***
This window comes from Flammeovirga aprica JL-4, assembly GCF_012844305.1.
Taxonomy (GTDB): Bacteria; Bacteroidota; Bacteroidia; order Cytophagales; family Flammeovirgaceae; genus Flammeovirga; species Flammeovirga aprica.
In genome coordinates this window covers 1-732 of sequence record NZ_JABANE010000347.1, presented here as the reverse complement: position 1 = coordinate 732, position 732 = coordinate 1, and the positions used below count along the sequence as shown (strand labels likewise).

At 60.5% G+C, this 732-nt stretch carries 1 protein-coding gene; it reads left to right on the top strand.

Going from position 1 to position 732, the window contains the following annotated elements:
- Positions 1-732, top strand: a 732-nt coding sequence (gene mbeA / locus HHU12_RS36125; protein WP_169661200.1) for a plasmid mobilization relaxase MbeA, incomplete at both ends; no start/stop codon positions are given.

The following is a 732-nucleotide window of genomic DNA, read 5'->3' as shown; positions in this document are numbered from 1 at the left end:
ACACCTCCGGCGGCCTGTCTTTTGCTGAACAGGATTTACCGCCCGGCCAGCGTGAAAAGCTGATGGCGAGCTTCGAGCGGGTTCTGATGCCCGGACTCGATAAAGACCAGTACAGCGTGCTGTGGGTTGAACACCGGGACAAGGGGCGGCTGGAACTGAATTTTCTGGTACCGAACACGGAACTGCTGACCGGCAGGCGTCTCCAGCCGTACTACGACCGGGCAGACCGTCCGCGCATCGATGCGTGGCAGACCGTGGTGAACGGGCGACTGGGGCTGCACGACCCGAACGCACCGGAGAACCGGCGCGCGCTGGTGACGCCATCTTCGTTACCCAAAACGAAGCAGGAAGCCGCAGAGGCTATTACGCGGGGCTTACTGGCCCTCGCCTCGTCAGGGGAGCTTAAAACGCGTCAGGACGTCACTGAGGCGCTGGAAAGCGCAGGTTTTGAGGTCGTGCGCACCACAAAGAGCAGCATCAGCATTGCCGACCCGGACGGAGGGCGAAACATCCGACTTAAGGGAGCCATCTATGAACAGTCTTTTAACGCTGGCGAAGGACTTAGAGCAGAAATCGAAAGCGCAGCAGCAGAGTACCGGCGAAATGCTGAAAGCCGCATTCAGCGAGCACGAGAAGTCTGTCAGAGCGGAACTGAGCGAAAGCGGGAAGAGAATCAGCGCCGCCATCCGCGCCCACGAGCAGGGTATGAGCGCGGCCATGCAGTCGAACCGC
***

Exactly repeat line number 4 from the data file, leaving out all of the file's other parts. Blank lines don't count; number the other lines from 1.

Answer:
At 60.5% G+C, this 732-nt stretch carries 1 protein-coding gene; it reads left to right on the top strand.